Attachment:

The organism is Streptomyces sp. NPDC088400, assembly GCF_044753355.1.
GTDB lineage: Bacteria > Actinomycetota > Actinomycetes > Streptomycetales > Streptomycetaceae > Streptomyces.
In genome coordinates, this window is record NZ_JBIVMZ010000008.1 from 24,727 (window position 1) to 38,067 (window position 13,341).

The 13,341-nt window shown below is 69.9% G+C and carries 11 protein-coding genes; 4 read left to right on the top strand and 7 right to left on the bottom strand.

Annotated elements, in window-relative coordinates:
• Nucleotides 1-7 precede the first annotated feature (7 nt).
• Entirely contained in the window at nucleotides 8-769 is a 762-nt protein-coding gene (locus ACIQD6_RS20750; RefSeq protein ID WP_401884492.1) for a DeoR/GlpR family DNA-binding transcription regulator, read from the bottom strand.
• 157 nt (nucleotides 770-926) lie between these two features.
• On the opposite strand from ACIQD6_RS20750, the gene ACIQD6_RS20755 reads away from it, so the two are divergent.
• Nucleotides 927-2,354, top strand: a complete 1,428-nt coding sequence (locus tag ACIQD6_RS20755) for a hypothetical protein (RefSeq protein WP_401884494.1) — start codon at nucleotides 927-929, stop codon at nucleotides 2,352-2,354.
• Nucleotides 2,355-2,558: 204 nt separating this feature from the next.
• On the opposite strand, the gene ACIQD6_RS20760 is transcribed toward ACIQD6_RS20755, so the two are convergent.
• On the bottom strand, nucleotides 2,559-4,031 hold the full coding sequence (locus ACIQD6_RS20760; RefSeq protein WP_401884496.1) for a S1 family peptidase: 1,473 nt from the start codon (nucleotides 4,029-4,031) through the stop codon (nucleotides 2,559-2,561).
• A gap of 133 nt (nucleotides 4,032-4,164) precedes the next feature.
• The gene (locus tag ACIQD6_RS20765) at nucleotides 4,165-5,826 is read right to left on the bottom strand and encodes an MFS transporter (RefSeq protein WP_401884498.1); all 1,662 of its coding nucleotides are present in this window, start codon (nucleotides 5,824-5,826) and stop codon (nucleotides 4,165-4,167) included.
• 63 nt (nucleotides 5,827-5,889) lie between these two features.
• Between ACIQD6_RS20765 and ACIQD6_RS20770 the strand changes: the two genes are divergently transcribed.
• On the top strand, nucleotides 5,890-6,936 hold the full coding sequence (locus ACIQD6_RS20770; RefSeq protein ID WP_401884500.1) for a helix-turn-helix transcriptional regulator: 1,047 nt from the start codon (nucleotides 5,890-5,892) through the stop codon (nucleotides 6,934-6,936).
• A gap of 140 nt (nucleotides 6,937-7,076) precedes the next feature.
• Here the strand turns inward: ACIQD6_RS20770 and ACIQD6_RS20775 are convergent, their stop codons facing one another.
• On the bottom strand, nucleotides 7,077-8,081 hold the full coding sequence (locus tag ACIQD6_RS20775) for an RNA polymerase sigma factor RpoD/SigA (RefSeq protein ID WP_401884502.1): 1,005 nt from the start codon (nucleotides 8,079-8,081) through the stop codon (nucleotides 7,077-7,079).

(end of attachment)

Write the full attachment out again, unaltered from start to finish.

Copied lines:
The organism is Streptomyces sp. NPDC088400, assembly GCF_044753355.1.
GTDB lineage: Bacteria > Actinomycetota > Actinomycetes > Streptomycetales > Streptomycetaceae > Streptomyces.
In genome coordinates, this window is record NZ_JBIVMZ010000008.1 from 24,727 (window position 1) to 38,067 (window position 13,341).

The 13,341-nt window shown below is 69.9% G+C and carries 11 protein-coding genes; 4 read left to right on the top strand and 7 right to left on the bottom strand.

Annotated elements, in window-relative coordinates:
• Nucleotides 1-7 precede the first annotated feature (7 nt).
• Entirely contained in the window at nucleotides 8-769 is a 762-nt protein-coding gene (locus ACIQD6_RS20750; RefSeq protein ID WP_401884492.1) for a DeoR/GlpR family DNA-binding transcription regulator, read from the bottom strand.
• 157 nt (nucleotides 770-926) lie between these two features.
• On the opposite strand from ACIQD6_RS20750, the gene ACIQD6_RS20755 reads away from it, so the two are divergent.
• Nucleotides 927-2,354, top strand: a complete 1,428-nt coding sequence (locus tag ACIQD6_RS20755) for a hypothetical protein (RefSeq protein WP_401884494.1) — start codon at nucleotides 927-929, stop codon at nucleotides 2,352-2,354.
• Nucleotides 2,355-2,558: 204 nt separating this feature from the next.
• On the opposite strand, the gene ACIQD6_RS20760 is transcribed toward ACIQD6_RS20755, so the two are convergent.
• On the bottom strand, nucleotides 2,559-4,031 hold the full coding sequence (locus ACIQD6_RS20760; RefSeq protein WP_401884496.1) for a S1 family peptidase: 1,473 nt from the start codon (nucleotides 4,029-4,031) through the stop codon (nucleotides 2,559-2,561).
• A gap of 133 nt (nucleotides 4,032-4,164) precedes the next feature.
• The gene (locus tag ACIQD6_RS20765) at nucleotides 4,165-5,826 is read right to left on the bottom strand and encodes an MFS transporter (RefSeq protein WP_401884498.1); all 1,662 of its coding nucleotides are present in this window, start codon (nucleotides 5,824-5,826) and stop codon (nucleotides 4,165-4,167) included.
• 63 nt (nucleotides 5,827-5,889) lie between these two features.
• Between ACIQD6_RS20765 and ACIQD6_RS20770 the strand changes: the two genes are divergently transcribed.
• On the top strand, nucleotides 5,890-6,936 hold the full coding sequence (locus ACIQD6_RS20770; RefSeq protein ID WP_401884500.1) for a helix-turn-helix transcriptional regulator: 1,047 nt from the start codon (nucleotides 5,890-5,892) through the stop codon (nucleotides 6,934-6,936).
• A gap of 140 nt (nucleotides 6,937-7,076) precedes the next feature.
• Here the strand turns inward: ACIQD6_RS20770 and ACIQD6_RS20775 are convergent, their stop codons facing one another.
• On the bottom strand, nucleotides 7,077-8,081 hold the full coding sequence (locus tag ACIQD6_RS20775) for an RNA polymerase sigma factor RpoD/SigA (RefSeq protein ID WP_401884502.1): 1,005 nt from the start codon (nucleotides 8,079-8,081) through the stop codon (nucleotides 7,077-7,079).